Turkish President Recep Tayyip Erdoğan has decided to withdraw from the Istanbul Convention, a key safeguard against violence against women.
Rights groups and women organizations reacted to the decision published on the Official Gazette in the early hours of March 20 saying that it is a big backstep in protecting women against violence.
On the rumors that emerged before the decision, a campaign was launched on social media with the label “The Istanbul Convention Keeps Alive.”
‘”Such a step by a country that is the first signatory of the Istanbul Convention is a step towards supporting violence against women” said Canan Güllü, the chair of the Federation of Women Associations of Turkey (TKDF).
Güllü, who also received the International Women of Courage Award by the U.S. Department on March 8, also argued that the decision should be voted in parliament.
The Council of Europe (COE) Convention on Preventing and Combating Violence Against Women and Domestic Violence, better known as the Istanbul Convention was opened for signature by Turkey on May 11, 2011. The convention eliminates the shortcomings of the Law No. 6284 on the Protection of Family and Prevention of Violence Against Women, which was also implemented during that same period. The Turkish parliament ratified it and the Convention came into force by August 1, 2014.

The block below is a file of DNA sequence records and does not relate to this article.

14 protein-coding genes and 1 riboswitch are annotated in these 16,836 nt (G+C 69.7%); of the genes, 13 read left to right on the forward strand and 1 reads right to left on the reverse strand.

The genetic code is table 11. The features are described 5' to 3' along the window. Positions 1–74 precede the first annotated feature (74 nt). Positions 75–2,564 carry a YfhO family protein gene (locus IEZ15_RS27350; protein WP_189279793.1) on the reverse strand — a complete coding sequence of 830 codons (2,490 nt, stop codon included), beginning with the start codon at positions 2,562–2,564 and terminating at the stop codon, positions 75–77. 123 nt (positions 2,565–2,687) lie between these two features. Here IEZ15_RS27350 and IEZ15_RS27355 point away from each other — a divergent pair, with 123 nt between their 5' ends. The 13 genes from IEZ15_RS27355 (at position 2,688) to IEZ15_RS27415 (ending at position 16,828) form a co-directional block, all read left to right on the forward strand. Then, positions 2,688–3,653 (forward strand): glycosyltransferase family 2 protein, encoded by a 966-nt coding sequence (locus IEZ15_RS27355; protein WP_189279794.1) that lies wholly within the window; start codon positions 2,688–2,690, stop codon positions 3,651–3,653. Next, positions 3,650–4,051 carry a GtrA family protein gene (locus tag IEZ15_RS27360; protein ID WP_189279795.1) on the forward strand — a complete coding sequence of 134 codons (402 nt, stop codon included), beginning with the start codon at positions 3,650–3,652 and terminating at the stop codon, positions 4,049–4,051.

“We are calling for a total struggle against those who abolished the Istanbul Convention,” said the We Will Stop Femicide Platform.
Turkey, the first country agreement had been signed in May 2011. The agreement, which led to a split of opinions in the ruling Justice and Development Party (AKP).
However, a governmental campaign to support the decision followed Erdoğan’s decree.
“The guarantee of women’s rights are the current regulations in our bylaws, primarily our Constitution. Our judicial system is dynamic and strong enough to implement new regulations as needed,” Family, Labor and Social Policies Minister Zehra Zümrüt Selçuk said on Twitter minutes after the release of the decree.
Women groups have called for street action against the decision.
Erdoğan announced on March 2 the government’s Human Rights Action Plan, which was prepared within the scope of a promised judicial reform package, which was followed by the detention of women attending the March 8 International Women’s Day march and a shutdown lawsuit against the Kurdish-issue focused Peoples’ Democratic Party.